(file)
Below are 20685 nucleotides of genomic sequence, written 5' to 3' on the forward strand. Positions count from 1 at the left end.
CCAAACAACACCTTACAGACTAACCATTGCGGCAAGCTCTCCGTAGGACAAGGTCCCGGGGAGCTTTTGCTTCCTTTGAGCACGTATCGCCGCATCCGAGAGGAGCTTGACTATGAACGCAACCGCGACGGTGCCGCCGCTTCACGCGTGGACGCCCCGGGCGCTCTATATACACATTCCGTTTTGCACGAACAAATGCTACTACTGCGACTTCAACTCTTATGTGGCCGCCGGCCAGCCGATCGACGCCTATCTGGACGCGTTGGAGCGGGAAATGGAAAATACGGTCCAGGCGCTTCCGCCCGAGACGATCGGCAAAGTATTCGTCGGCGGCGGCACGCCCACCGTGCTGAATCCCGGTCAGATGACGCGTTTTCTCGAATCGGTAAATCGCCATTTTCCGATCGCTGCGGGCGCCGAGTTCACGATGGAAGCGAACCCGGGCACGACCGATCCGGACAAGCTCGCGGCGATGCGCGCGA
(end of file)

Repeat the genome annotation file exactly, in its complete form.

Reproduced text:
Below are 20685 nucleotides of genomic sequence, written 5' to 3' on the forward strand. Positions count from 1 at the left end.
CCAAACAACACCTTACAGACTAACCATTGCGGCAAGCTCTCCGTAGGACAAGGTCCCGGGGAGCTTTTGCTTCCTTTGAGCACGTATCGCCGCATCCGAGAGGAGCTTGACTATGAACGCAACCGCGACGGTGCCGCCGCTTCACGCGTGGACGCCCCGGGCGCTCTATATACACATTCCGTTTTGCACGAACAAATGCTACTACTGCGACTTCAACTCTTATGTGGCCGCCGGCCAGCCGATCGACGCCTATCTGGACGCGTTGGAGCGGGAAATGGAAAATACGGTCCAGGCGCTTCCGCCCGAGACGATCGGCAAAGTATTCGTCGGCGGCGGCACGCCCACCGTGCTGAATCCCGGTCAGATGACGCGTTTTCTCGAATCGGTAAATCGCCATTTTCCGATCGCTGCGGGCGCCGAGTTCACGATGGAAGCGAACCCGGGCACGACCGATCCGGACAAGCTCGCGGCGATGCGCGCGA